Shared family care builds on a number of principles for engaging with families in a less adversarial way, using individualised mentors in a relationship-based community approach. Barth and his colleagues (2005) do not deny the challenges of providing such a service but argue that it is a positive cost-benefit program for a limited number of parents. It could also provide a very good means of assessing the capacity of parents to provide adequate care for their children on a longer term basis, probably with considerably more validity than office-based assessment procedures.

There may be some value in trialling such approaches in Australia as another option in combination with child care for vulnerable children, along with appropriate evaluation to provide a solid evidence base. The shift from a binary "rescue-the-child" approach would call upon a different kind of foster carer who would do just that - foster care. But, if successful, it could diffuse some of the tension between "protecting" these children and providing for "permanent" relationships that maintain their identity and family ties.

References

  • Australian Institute of Health and Welfare. (2013). Child protection Australia: 2011-12. (Child Welfare Series No. 55; Cat. No. CWS 43). Canberra: AIHW.
  • Barber, J. G., & Delfabbro, P. H. (2003). Placement stability and the psychosocial wellbeing of children in foster care. Research on Social Work Practice, 13, 409-425.
  • Barth, R., & Price, A. (2005). Shared family care: Child protection and family preservation in action. In J. Scott, & H. Ward (Eds.), Safeguarding and promoting the well-being of children, families and communities (Child Welfare Outcomes; pp. 197-210). London: Jessica Kingsley Publishers.
  • Berridge, D. Biehal, N., & Henry, L. (2012). Living in children's residential homes (PDF 780 KB) (Research Report DFE-RR201). London: Department for Education. Retrieved from <www.gov.uk/government/uploads/system/uploads/attachment_data/file/184079/DFE-RR201.pdf>.
  • Cashmore, J. (2001). What can we learn from the US experience on permanency planning? Australian Journal of Family Law, 15, 1-15.
  • Cashmore, J. (2014). Children living away from home. In Melton, G., Ben-Arieh, A., Cashmore, J., Goodman, G., & Worley, N. (Eds.), Sage handbook of child research (pp. 316-338). New York and London: Sage Publications.
  • Cashmore, J., & Paxman, M. (2006). Predicting outcomes for young people after leaving care: The importance of "felt" security. Child and Family Social Work: Special Issue on Leaving Care, 11, 232-241.
  • Council of Australian Governments. (2009). Protecting children is everyone's business: National Framework for Protecting Australia's Children 2009-2020. Canberra: COAG.
  • Department for Education. (2012). Statistical first release: Children looked after in England (including adoption and care leavers), year ending 31 March 2012 (PDF 155 KB) (Report No. SFR 20/2012). London: Department for Education. Retrieved from <tinyurl.com/q5smdmw>.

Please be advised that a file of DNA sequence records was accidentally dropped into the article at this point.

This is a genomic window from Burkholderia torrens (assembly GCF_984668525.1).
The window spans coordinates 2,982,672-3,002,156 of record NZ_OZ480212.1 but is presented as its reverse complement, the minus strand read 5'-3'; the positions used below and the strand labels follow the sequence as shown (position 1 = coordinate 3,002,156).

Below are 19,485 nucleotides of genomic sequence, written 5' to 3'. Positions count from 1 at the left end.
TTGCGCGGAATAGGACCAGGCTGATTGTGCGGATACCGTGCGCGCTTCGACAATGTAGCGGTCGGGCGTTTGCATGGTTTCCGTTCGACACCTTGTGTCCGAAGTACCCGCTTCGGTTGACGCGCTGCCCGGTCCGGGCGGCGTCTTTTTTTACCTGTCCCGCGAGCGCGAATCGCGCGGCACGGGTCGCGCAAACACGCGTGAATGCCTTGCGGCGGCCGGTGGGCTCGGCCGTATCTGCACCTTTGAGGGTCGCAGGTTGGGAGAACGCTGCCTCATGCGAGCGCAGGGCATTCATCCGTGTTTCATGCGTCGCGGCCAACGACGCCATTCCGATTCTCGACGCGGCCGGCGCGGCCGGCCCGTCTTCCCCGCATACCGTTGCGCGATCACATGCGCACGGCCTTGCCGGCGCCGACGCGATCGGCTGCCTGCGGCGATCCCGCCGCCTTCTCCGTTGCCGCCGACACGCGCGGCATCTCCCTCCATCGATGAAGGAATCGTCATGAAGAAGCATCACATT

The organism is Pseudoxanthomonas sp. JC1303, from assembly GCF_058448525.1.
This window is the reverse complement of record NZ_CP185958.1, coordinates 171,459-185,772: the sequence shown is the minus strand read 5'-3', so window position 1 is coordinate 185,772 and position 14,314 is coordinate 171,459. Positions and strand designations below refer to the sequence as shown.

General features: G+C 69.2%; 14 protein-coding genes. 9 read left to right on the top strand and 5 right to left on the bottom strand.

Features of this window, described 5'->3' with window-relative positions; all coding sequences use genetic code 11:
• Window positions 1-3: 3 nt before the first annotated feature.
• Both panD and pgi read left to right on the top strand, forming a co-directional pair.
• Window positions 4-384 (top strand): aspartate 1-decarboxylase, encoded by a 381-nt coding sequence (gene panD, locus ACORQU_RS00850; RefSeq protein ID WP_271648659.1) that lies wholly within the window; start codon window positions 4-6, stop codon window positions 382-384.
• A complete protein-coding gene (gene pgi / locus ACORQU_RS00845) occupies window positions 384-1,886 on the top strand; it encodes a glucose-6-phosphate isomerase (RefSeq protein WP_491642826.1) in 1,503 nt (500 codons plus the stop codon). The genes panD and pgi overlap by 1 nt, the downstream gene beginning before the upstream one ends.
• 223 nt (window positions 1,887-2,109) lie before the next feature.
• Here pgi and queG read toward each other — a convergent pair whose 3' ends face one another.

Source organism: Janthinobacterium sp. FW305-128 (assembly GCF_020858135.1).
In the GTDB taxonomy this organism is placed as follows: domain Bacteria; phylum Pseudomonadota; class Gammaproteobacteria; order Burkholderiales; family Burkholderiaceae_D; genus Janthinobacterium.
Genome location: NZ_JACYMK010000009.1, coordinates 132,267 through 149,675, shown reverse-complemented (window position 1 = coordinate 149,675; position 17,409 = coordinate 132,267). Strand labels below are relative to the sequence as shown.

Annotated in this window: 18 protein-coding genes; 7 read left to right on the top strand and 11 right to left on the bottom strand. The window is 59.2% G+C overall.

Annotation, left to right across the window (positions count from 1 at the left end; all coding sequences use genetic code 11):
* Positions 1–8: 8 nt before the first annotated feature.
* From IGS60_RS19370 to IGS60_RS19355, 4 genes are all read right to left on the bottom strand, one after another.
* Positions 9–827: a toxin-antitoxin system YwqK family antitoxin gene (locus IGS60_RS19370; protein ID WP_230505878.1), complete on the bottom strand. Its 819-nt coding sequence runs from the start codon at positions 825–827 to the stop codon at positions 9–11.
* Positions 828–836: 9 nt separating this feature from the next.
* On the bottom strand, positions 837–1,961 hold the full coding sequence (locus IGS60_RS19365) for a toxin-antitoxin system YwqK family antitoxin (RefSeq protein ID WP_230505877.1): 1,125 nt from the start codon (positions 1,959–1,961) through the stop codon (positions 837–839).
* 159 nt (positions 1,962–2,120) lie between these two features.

• Irenyi, M., Bromfield, L., Beyer, L. & Higgins, D. (2006). Child maltreatment in organisations: Risk factors and strategies for prevention (Child Abuse Prevention Issues No. 25). Melbourne: National Child Protection Clearinghouse.
  • Kenny, P., Higgins, D., Soloff, C., & Sweid, R. (2012). Past adoption experiences: National Research Study on the Service Response to Past Adoption Practices (Research Report No. 21). Melbourne: Australian Institute of Family Studies.
  • Lewis, J. (2004). Adoption: The nature of policy shifts in England and Wales. International Journal of Law, Policy and the Family, 18, 235-255.
  • Price, A., & Wichterman, L. (2003). Shared family care: Fostering the whole family to promote safety and stability. Journal of Family Social Work, Special Issue on Child & Family Well-Being, 7(2), 35-54.
  • Quinton, D. (2012). Matching in adoptions from care: A conceptual and research review. London: British Association for Adoption and Fostering.
  • Royal Commission into Institutional Responses to Child Sexual Abuse. (2013). About the Royal Commission. Sydney: Royal Commission.
  • Scott, D. (2006, 15 February). Sowing the seeds of innovation in child protection. Presentation at the 10th Australasian Conference on Child Abuse and Neglect, Wellington, New Zealand.
  • Sinclair, I., Baker, C., Lee, J., & Gibbs, I. (2007). The pursuit of permanence: A study of the English child care system. London: Jessica Kingsley.
  • Thomas, C. (2013). Adoption for looked after children: Messages from research. An overview of the Adoption Research Initiative. London: British Association for Adoption & Fostering.
  • US Children's Bureau. (2012). Preliminary FY 2011 estimates as of July 2012 (PDF 315 KB) (The AFCARS Report No. 19). Washington, DC: Children's Bureau. Retrieved from <www.acf.hhs.gov/sites/default/files/cb/afcarsreport19.pdf>.
  • Utting, W. (1997). People like us: A review of the safeguards for children living away from home. London: Department of Health.
  • Winokur, M., Holtan, A., & Valentine, D. (2009). Kinship care for the safety, permanency, and well-being of children removed from the home for maltreatment. Cochrane Database of Systematic Reviews, 1, CD006546. doi:10.1002/14651858.CD006546.pub2

Footnotes

1 For example, the Council of Australian Governments (COAG), has developed and is implementing a National Framework for Protecting Australia's Children, which aims to deliver a more integrated response linking supports and services across jurisdictions, thus "avoiding duplication, coordinating planning and implementation and better sharing of information and innovation" (COAG, 2009, p. 9).

2 See the websites for Pathways of Care <www.community.nsw.gov.au/pathways> and Beyond 18 <www.aifs.gov.au/beyond18>.

3 In both the UK and US, the proportion of children in out-of-home care with relatives is considerably lower: 11% in England and 27% in the US. In England, relatives and kin are encouraged to apply for special guardianship orders as a way of exiting children from the care system, and in the US, unlike the UK and Australia, elatives are encouraged to adopt children placed with them (June Thoburn, personal communication, 18 June 2013). Children older than about five years in both the UK and US are unlikely to be adopted by non-related adults unless that is by their carers after the arrangements are settled and working well (Sinclair, Baker, Lee, & Gibbs, 2007). Where children have been freed for adoption and parental rights terminated in the US, many older children are in legal limbo, with no legal parents and no prospect of ever being adopted (Cashmore, 2001; Lewis, 2004). This is a completely unacceptable position to leave children in.